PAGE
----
Snake senses are very different from my familiar human ones. Foremost, I could not hear. Sound vibrated through my body resonating in feeling. I knew which vibrations were the jumps of crickets and which the danger of human beings. My ability to taste the air was heightened beyond imagination. The flavor was complex and rich, yet I could discern each individual element: water, bark, leaf mold, stone, mouse, owl, human, fellow snake. My awareness of temperature was different as well. I could feel the proximity of creatures by the heat they exuded. I could tell when I crossed the bedding place of a deer in the grass, how long the sun had set by the temperature of the stones, where baby rabbits lay still in their nest, still but for the beating of their hearts, which I could also feel. Sight was very different too. Besides the perspective of ground level looking up, eyes set on each side of my head gave me expanded peripheral vision, though everything was colorless. My sight was alert for movement, stirrings of the shadows. My body responded instantly to my senses. I nabbed a cricket before I was aware it was near.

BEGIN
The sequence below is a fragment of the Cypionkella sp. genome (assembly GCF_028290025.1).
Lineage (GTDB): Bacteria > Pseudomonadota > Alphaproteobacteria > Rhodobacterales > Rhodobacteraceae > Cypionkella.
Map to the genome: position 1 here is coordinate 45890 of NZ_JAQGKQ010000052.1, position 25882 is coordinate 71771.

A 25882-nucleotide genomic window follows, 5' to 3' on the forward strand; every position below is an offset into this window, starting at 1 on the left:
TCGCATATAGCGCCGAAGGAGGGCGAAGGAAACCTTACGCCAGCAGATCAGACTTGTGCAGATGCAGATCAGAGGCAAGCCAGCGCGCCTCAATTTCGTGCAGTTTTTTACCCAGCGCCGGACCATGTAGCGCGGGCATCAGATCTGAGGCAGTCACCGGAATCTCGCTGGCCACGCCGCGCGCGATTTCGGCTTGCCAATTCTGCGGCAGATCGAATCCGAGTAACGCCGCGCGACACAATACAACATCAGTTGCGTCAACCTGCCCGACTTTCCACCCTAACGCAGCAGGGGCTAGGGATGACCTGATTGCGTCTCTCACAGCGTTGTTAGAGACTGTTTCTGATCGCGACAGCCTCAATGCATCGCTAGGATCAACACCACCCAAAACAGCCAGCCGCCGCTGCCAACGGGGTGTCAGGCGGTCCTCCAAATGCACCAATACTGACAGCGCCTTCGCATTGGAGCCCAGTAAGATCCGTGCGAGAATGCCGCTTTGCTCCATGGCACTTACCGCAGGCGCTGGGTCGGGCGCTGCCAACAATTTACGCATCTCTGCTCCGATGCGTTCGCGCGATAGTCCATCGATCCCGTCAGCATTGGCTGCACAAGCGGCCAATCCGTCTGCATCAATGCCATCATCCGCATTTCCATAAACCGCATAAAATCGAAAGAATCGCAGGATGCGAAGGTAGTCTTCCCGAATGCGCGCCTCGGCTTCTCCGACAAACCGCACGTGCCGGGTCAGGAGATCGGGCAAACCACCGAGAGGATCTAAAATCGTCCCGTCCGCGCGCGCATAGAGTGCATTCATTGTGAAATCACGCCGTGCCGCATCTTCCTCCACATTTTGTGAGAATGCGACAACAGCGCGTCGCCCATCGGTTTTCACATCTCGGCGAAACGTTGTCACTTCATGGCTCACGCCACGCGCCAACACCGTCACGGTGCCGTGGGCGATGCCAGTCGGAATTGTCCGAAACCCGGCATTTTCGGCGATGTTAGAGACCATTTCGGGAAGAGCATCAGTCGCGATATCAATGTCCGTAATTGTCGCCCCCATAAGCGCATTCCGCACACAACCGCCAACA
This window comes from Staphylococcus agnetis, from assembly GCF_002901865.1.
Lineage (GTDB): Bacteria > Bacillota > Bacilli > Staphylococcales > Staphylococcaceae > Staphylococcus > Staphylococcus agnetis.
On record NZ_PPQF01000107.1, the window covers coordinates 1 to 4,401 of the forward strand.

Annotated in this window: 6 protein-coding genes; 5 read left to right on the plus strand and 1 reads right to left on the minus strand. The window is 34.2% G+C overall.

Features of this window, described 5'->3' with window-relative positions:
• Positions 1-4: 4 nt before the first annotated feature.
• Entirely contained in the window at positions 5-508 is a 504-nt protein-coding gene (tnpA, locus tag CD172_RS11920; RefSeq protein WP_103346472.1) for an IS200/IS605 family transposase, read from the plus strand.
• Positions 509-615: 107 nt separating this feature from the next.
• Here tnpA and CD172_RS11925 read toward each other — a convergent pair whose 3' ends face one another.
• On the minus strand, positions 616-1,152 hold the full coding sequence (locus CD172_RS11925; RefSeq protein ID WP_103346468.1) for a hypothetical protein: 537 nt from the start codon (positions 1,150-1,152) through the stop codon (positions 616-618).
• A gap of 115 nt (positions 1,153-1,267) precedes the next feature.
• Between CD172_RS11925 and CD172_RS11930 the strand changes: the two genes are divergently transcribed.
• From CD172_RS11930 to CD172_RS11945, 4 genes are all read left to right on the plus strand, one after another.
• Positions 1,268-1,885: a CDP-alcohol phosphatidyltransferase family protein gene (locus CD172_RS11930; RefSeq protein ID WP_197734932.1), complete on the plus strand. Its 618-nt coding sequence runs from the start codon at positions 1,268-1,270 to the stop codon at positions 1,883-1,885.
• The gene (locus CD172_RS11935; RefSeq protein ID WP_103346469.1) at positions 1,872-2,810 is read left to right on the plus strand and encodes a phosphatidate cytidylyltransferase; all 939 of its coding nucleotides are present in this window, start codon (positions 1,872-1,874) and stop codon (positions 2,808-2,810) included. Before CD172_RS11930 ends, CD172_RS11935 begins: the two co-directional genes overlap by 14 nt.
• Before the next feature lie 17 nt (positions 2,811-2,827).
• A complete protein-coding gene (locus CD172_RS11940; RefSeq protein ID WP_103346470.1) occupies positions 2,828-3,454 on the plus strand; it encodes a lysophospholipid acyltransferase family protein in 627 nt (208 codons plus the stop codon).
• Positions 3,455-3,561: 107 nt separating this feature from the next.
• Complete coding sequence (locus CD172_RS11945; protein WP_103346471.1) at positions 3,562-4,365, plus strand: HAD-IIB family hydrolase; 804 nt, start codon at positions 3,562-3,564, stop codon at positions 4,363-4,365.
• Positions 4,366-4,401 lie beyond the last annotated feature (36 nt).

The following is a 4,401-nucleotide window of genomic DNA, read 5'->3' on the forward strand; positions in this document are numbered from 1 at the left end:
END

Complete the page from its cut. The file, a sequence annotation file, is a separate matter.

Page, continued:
I followed my mentor serpent like a shadow.

By dawn we had reached a river. Fearlessly my companion approached the human sitting on a wooden pier. Fearfully I followed, disliking the feel of lumber on my scales.

The human was a woman. She was clad in tall black leather boots and supple deerskin breeches. Her shirt was inky silk, flowing from her shoulders and arms like water. Her long grey hair was bound by a magenta scarf. Something about her scent reminded me of Sybilla…

“Ah, Verdia,” she was saying to my serpent, “you have brought a friend. You want to cross I take it?

Did I understand her because I was a human or because she could speak the snake language Naga-Krita? I did not hear a reply from Verdia, my serpent. But the woman understood.

“Of course I will take you. It is no trouble at all, you are a friend. You have helped me out of many a scrap, taking you across is the least I can do.”

The woman reached down her hands and we coiled ourselves into her calloused palms. As gently as the Gorgon, she set us down in the bottom of a shallow boat. She pulled us across the water by means of a thick rope and pulleys strung between the two piers. I wondered why Verdia chose to take a ferry when we could swim across the water easily ourselves. Instantly the answer flashed in my brain – predators.

Once across the woman again lifted us gently from the boat. Both Verdia and I nodded our thanks.